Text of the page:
Amazingly the Brazilian national championship only took a three week break for the World Cup, and it already started up again on Thursday 19 July, playing two rounds of games to date. With the biggest and most popular team in the country Flamengo leading the line, everyone in Brazil is already transfixed despite it not yet being even half way through the season.
Played out in the southern hemisphere, the Campeonato Brasileiro is played at the opposite time of year compared to the majority of Europe’s leagues, meaning they’re in full swing during our off-season.
Why not give yourself the opportunity to see the next Neymar, Ronaldinho or Ronaldo by watching Brazil’s premier football league. The Brazil national team is famous the world round for their silky skills and offensive football play, but it has to start somewhere. Despite European clubs poaching talent ever earlier nowadays there’s still a wealth on offer. Only this month, the hotly-tipped Vinicius Junior transferred from his native Flamengo to Real Madrid for a reported £40 million at the tender age of 18.
The Brazilian league combines fast and skilful football with scrappy defensive displays, and often full force tackling, not of the like you’ve come to expect from the country’s national side. There’s no shrinking violets in this game, that’s for sure. But the depth of talent in this footballing behemoth is often unbelievable. More importantly it’s spread more evenly than in many European leagues and makes for a much tougher, tighter and tense competition.
With such a passionate fan base and an unpredictable league, Brazilian football still has a lot to offer despite losing their premier talents ever earlier on. The league is dominated by southern teams from Sao Paulo and Rio de Janeiro who have intense and entrenched rivalries, and their teams are widely supported throughout the country. It will come as no surprise that names such as Flamengo, Fluminense, Botafogo, Corinthians and Palmeiras will be familiar to you.
Despite regular inter and intra city derbies occuring fairly regularly, if you find yourself dipping into Brazilian football you won’t be disappointed with the passion, the intensity or the quality of South America’s best domestic league. Tempers run high south of the equator and don’t be shocked if you see an on-pitch brawl either.
For the big boys the world’s premier club competition, the Champions League begins with the group stages in September and ends in an illustrious final of epic proportions in June. Some of the world’s heavyweights with the best players from around the globe fight it out for the ultimate title in club football.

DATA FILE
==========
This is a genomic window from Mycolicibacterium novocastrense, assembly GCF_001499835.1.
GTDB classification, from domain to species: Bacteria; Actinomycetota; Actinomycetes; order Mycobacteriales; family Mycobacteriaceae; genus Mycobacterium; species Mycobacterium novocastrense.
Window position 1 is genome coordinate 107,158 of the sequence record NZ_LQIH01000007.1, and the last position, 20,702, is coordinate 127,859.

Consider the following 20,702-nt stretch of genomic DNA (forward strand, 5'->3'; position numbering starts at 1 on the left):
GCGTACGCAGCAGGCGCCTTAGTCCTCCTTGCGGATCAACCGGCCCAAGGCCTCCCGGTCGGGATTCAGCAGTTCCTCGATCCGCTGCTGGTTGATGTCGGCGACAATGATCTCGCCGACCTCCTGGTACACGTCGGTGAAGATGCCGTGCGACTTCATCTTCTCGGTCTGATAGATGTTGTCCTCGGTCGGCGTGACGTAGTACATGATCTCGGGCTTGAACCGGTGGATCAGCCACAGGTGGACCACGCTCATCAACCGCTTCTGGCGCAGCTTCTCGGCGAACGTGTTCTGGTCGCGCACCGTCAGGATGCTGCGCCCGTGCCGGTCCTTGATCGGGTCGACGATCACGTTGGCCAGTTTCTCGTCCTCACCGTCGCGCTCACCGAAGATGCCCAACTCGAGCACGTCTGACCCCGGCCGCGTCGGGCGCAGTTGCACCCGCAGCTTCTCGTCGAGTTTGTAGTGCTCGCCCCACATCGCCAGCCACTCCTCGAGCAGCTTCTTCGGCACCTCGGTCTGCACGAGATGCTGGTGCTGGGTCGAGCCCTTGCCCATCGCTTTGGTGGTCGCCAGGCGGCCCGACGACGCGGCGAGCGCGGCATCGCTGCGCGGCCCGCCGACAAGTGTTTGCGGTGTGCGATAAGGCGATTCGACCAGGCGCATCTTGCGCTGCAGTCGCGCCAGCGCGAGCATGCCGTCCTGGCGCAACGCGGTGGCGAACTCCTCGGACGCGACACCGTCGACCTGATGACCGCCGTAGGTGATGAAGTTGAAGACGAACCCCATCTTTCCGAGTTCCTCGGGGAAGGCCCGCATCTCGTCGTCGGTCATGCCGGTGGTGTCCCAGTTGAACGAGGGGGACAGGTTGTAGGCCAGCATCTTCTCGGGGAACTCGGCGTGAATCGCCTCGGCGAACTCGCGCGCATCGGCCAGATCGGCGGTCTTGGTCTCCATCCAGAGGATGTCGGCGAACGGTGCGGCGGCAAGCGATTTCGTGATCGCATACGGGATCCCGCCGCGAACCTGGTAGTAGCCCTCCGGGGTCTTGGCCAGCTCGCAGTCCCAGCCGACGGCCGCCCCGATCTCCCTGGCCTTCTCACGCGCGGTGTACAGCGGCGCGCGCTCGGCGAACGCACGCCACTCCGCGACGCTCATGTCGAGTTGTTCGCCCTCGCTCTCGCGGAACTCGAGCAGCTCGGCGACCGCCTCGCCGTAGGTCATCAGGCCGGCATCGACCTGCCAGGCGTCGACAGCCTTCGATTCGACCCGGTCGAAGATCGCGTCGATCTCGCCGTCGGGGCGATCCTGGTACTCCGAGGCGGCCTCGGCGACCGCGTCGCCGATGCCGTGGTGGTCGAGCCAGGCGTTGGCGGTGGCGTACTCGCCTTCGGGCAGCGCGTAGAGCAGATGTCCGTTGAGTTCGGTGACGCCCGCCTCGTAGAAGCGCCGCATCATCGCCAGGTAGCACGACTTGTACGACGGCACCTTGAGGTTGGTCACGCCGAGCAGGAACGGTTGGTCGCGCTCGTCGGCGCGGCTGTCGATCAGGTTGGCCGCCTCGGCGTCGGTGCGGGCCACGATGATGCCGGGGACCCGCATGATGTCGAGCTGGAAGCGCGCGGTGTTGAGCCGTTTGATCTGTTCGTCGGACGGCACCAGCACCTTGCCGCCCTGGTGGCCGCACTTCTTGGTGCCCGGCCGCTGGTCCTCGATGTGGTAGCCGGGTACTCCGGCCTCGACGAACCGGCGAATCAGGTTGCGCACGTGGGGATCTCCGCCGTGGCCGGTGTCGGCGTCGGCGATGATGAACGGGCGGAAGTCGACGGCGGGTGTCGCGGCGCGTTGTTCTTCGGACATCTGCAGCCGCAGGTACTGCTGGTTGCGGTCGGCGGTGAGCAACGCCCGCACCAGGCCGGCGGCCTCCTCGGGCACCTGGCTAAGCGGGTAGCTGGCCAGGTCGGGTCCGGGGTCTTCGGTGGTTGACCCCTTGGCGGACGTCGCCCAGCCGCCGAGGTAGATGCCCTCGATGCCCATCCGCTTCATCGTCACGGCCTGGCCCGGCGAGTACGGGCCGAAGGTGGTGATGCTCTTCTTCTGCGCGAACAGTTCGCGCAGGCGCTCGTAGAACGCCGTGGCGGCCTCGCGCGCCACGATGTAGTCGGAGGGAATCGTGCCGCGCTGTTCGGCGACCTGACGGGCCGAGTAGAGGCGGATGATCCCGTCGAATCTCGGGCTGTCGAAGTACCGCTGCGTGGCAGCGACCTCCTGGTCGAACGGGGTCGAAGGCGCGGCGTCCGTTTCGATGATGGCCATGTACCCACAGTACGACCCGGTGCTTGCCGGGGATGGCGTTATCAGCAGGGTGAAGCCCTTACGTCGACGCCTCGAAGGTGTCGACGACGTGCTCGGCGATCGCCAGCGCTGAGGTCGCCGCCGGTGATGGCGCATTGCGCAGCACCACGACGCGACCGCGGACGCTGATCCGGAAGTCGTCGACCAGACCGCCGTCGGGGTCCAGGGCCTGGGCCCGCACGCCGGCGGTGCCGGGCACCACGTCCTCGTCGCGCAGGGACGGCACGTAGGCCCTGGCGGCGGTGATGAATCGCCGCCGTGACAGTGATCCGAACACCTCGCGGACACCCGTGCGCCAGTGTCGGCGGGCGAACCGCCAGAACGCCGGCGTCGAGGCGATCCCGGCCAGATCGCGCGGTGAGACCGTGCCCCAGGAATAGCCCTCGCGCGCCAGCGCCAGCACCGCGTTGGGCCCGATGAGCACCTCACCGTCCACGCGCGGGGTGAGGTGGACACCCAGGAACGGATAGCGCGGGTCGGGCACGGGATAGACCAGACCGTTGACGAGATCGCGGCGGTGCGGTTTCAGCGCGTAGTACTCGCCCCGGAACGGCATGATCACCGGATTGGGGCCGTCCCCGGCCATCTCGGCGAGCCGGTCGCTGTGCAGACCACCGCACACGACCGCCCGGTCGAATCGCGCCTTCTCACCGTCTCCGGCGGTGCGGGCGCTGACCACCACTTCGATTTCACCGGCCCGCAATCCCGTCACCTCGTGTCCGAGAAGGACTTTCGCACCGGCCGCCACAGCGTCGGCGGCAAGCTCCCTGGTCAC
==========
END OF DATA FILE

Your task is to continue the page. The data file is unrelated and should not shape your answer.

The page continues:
In contrast, smaller clubs from some of European football’s more modest leagues must first prove themselves worthy of a place in the main competition by playing up to three qualification rounds. It begins a lot earlier and often a lot less glamorously for some of Europe’s smaller sides and already we’re well underway with the first legs of the second round of ties being played next week over Tuesday 24 July and Wednesday 25 July.
Some of the teams you might want to take a peak at have illustrious histories and are already fighting it out. They’re after financial benefits that qualification to the main competition can bring, but also the prestige, the chance to test their wits against stronger sides from Europe’s bigger leagues, and of course for the enjoyment of their fans.
Some of the names you might be familiar with that are already vying for a spot in the Champions League or will enter in the third round include: Celtic, Ajax, FC Basel, Malmö FF, Red Star Belgrade, APOEL Nicosia and Rosenborg. It might not be the pinnacle of European football, but it’s certainly the most competitive football in Europe over the summer with many teams fighting for their lives to get that all important spot in the Group Stage of the Champions League. Expect there to be some intense matches being played out.
Regardless of whether you count this as a real trophy or not, the Community Shield ushers in the new season as we all wait will bated breath, Not to mention it’s often the only chance we get to see the Wembley turf baked in sunshine until end of the season as the FA Cup comes to a close.
This year it’s runaway champions Manchester City against FA Cup Winners Chelsea who go up against each other. A lot of questions are still to be answered, and this one will mostly likely bring up more queries than answering any questions. Can Pep Guardiola and co continue to dominate, and how will new Chelsea manager Maurizio Sarri adapt to life, and football, in England?
- Premier League (England) 10-11 August
- La Liga (Spain) 19 August
- Serie A (Italy) 18-19 August
- Bundesliga (Germany) 24-25 August